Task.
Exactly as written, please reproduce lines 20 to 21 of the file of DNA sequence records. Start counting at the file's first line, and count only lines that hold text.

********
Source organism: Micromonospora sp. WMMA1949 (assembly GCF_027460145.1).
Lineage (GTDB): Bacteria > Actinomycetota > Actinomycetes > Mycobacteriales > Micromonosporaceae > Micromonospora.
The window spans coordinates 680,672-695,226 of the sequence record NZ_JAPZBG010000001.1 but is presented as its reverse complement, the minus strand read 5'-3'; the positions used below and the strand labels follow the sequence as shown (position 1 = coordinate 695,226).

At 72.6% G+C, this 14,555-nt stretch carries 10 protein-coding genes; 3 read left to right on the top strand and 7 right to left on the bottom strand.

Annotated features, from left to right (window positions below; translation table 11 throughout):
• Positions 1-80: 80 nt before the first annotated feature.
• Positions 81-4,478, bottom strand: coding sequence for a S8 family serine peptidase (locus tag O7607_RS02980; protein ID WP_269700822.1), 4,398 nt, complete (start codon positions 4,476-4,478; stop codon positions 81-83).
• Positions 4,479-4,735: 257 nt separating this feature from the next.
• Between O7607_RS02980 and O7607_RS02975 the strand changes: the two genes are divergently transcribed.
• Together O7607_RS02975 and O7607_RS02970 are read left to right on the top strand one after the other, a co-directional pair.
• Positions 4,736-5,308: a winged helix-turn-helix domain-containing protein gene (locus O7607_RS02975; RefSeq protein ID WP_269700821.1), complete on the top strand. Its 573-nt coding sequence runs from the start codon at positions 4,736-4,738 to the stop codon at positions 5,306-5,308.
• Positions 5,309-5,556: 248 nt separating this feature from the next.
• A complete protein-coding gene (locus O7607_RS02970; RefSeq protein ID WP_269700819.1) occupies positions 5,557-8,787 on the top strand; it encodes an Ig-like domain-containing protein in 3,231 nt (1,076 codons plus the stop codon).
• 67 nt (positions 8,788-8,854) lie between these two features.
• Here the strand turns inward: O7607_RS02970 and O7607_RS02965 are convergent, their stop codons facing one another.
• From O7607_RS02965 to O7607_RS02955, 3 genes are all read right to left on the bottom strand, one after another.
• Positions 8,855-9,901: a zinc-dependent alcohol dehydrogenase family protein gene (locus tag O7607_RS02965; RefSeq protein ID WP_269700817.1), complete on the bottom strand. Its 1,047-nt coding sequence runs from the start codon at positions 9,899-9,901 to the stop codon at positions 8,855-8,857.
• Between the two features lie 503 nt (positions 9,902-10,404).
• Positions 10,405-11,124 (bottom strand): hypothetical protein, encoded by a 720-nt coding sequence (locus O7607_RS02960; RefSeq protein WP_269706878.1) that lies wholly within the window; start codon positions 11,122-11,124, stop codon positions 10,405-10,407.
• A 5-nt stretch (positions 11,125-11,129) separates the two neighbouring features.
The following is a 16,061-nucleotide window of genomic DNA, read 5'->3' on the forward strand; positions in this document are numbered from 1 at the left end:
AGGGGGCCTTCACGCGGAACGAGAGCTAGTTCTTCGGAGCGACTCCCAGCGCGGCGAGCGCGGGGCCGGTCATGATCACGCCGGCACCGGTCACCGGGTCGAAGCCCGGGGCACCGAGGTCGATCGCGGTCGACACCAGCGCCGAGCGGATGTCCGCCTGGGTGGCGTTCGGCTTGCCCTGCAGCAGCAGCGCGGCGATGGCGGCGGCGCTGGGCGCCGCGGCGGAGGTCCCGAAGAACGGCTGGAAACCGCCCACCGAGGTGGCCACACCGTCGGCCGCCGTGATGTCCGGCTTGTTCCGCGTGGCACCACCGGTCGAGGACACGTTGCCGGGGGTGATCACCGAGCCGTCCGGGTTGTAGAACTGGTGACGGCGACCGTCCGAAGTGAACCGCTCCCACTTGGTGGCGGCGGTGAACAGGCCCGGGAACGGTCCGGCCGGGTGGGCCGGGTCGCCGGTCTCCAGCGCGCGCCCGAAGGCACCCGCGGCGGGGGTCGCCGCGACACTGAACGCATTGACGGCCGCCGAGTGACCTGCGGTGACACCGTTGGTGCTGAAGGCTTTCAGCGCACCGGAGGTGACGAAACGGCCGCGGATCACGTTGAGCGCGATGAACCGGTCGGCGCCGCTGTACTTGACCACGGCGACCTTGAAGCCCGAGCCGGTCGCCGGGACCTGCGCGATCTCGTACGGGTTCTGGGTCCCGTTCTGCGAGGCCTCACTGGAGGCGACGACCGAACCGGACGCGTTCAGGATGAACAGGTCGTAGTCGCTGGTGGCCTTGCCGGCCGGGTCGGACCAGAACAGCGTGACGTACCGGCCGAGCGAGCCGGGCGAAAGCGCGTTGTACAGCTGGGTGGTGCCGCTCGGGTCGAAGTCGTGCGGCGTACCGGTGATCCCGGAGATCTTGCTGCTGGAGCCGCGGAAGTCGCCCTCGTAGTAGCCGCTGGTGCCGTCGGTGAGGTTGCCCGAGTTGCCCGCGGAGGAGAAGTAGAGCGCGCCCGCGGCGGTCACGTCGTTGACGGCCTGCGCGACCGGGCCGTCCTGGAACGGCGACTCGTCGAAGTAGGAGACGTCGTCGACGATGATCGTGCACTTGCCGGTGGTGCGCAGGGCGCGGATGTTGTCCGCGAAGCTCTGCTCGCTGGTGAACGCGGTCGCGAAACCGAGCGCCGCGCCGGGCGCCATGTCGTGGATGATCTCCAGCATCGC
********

• A 5-nt stretch (positions 11,125-11,129) separates the two neighbouring features.
The following is a 16,061-nucleotide window of genomic DNA, read 5'->3' on the forward strand; positions in this document are numbered from 1 at the left end: